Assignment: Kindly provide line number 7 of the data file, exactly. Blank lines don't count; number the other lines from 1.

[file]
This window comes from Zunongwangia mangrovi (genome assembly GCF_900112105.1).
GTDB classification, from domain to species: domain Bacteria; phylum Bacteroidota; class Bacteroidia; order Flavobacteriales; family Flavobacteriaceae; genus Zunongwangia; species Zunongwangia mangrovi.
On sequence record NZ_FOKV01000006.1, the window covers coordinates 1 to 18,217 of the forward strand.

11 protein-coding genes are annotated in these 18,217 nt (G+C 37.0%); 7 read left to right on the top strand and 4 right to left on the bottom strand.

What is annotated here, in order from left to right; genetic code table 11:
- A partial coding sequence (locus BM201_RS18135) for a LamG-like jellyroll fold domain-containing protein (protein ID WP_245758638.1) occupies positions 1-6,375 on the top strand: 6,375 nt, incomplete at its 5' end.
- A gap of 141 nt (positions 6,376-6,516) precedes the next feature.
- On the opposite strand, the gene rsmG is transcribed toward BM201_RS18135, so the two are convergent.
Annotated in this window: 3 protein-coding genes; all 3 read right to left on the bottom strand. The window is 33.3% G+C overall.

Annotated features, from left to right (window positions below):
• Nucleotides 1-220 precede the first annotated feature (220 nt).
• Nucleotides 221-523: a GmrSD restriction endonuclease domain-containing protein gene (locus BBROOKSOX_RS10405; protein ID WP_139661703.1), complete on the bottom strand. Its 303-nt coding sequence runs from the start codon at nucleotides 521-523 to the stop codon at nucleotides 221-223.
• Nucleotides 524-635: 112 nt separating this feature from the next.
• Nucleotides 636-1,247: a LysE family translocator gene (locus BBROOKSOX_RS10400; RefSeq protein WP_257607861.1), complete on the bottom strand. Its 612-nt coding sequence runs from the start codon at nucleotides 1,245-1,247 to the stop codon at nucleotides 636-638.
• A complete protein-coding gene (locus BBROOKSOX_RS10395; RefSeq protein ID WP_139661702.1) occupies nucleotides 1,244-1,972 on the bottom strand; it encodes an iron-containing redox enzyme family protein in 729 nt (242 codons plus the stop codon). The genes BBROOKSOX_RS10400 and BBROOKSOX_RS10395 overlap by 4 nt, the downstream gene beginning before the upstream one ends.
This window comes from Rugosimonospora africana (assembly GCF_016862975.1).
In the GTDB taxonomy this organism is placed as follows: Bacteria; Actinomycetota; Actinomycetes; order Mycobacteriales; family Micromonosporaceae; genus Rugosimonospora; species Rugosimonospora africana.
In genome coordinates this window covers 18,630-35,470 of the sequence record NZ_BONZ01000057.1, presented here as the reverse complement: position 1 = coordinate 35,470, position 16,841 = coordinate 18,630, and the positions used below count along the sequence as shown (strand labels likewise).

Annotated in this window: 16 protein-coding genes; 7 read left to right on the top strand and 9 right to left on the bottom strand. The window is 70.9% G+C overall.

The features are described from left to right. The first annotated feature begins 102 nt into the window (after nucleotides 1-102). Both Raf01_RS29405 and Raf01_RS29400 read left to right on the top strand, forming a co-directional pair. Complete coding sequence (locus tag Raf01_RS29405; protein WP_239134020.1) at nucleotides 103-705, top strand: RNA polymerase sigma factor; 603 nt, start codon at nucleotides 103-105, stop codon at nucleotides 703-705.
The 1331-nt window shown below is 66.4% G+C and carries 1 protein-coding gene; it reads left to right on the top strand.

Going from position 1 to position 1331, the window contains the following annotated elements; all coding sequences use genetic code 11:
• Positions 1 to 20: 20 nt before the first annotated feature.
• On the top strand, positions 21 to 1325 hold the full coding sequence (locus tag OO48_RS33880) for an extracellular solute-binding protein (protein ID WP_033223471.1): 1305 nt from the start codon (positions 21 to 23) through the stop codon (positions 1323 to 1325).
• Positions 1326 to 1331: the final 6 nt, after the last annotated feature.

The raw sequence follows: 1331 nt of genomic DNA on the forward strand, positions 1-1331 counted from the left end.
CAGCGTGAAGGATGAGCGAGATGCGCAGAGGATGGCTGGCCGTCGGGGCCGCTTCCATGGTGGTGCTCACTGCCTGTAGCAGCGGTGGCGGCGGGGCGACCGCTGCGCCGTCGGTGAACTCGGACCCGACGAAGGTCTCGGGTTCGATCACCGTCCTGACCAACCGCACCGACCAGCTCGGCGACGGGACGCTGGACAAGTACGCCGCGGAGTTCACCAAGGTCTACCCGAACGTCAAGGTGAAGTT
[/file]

- A gap of 141 nt (positions 6,376-6,516) precedes the next feature.